409A Valuation

As per section 409A, companies have to grant their common stock at or above the fair market value of the shares.

In 2007, section 409A was added to the IRC (Internal Revenue Code), due in part to the Enron scandal. It is a method to keep any executive from taking advantage of loopholes found in equity compensation plans. As per section 409A, companies have to grant their common stock at or above the fair market value of the shares.

The FMV of the company shares is figured out from the 409A valuation conducted by a third party professional. In case the company does not have the 409A valuation done by a third party firm or professional and issue the shares, the IRS can come unannounced and conduct a review.

If the strike price of shares issued are not at least at the fair market value of the common stock, the IRS may impose penalties for the company to pay immediately. If found in non-compliance with section 409a, they as well as the company’s shareholders would have to pay the 409A penalty fees.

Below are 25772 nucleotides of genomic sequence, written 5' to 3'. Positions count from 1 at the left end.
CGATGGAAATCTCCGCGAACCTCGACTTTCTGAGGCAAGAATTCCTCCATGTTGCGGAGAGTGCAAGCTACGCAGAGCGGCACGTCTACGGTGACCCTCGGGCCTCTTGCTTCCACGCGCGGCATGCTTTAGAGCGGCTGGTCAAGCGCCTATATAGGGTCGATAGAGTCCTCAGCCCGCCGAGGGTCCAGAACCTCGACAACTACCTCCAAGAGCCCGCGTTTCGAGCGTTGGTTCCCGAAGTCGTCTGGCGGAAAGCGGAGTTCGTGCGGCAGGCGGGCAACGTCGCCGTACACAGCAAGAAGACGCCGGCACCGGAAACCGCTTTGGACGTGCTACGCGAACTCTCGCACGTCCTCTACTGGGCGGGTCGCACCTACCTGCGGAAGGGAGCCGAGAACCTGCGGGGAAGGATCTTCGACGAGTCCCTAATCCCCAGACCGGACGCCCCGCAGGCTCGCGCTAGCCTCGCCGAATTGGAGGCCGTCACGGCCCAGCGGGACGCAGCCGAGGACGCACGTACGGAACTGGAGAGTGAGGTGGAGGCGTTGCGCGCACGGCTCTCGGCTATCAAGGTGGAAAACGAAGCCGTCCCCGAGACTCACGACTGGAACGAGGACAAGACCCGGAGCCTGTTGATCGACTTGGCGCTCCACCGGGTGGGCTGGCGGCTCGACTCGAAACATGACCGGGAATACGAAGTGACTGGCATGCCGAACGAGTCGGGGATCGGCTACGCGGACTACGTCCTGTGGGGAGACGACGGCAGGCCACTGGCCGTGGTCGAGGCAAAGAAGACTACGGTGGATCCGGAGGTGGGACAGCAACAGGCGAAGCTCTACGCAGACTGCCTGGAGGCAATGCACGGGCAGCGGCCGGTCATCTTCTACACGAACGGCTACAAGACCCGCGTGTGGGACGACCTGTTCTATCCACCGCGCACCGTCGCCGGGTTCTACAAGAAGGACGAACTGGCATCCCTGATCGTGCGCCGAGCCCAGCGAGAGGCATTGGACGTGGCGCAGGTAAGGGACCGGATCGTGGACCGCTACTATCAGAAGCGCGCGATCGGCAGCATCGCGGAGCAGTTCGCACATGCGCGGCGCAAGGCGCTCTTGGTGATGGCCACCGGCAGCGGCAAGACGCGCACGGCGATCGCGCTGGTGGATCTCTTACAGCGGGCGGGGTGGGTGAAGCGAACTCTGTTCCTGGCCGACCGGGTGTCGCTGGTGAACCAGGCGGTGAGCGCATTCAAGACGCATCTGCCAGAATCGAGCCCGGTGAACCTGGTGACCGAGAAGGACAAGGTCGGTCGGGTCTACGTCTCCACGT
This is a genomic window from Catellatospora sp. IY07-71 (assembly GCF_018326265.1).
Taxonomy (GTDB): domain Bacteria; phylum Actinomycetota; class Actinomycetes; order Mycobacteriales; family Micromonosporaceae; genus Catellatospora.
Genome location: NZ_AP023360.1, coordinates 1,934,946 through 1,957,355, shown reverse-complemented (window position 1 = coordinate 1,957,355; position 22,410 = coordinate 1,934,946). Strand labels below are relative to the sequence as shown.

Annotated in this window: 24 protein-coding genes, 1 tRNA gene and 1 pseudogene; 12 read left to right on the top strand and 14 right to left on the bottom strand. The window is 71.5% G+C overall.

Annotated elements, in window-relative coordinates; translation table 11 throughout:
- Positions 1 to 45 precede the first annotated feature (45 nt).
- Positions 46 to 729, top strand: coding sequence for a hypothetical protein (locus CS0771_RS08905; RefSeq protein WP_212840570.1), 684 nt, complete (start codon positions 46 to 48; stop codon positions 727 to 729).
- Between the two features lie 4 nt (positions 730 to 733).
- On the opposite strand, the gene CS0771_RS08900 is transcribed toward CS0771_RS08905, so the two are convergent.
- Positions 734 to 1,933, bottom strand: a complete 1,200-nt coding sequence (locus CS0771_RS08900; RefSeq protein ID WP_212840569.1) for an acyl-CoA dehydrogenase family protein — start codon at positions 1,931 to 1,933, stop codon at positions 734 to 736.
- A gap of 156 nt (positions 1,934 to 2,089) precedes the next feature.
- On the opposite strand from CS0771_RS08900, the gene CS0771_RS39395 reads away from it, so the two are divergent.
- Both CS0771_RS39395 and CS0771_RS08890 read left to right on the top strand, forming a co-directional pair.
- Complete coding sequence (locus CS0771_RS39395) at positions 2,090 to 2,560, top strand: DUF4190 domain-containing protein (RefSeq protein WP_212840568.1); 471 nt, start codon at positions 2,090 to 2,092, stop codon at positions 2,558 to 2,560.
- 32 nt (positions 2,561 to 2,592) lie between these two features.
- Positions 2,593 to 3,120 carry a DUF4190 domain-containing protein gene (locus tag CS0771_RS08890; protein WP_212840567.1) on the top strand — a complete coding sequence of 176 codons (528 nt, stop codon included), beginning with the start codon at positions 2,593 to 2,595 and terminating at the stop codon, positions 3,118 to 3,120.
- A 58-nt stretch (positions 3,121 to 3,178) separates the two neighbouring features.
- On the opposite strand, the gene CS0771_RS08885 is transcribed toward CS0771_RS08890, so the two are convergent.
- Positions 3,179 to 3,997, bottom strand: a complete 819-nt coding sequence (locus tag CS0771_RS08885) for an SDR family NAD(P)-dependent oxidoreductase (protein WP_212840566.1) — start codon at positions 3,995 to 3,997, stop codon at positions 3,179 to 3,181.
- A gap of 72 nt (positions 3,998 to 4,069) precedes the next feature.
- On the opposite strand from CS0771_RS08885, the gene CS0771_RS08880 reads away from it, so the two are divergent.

As per the IRS, a company about to issue the grants can have their 409A valuation done and maintain a safe harbor status. This safe harbour status requires the IRS, not the company, to prove that the 409A valuation of the company shares is not justified. Therefore, it is important to note that the 409A valuations usually should not be done by a person inside the company. It has to be conducted by a third party. In general, this is the more accepted as the 409A valuation.

If you are still not sure about what 409A valuations are, check out our blog on 409A valuations and all you need to know about them. Contact Eqvista today, and we can assist you in understanding it better. Also, if you are not yet using a cap table for keeping track of all the shares in your company, then you should sign up for our Eqvista software.

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